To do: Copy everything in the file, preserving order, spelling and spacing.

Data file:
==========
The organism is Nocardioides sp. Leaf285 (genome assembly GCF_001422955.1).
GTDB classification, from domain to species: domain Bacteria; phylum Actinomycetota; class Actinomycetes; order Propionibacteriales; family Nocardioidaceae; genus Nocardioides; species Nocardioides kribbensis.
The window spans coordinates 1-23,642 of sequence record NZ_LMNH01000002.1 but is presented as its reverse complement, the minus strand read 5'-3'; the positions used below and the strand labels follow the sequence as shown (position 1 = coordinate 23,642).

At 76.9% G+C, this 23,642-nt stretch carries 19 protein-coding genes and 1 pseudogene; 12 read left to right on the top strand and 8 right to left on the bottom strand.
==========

The organism is Nocardioides sp. Leaf285 (genome assembly GCF_001422955.1).
GTDB classification, from domain to species: domain Bacteria; phylum Actinomycetota; class Actinomycetes; order Propionibacteriales; family Nocardioidaceae; genus Nocardioides; species Nocardioides kribbensis.
The window spans coordinates 1-23,642 of sequence record NZ_LMNH01000002.1 but is presented as its reverse complement, the minus strand read 5'-3'; the positions used below and the strand labels follow the sequence as shown (position 1 = coordinate 23,642).

At 76.9% G+C, this 23,642-nt stretch carries 19 protein-coding genes and 1 pseudogene; 12 read left to right on the top strand and 8 right to left on the bottom strand.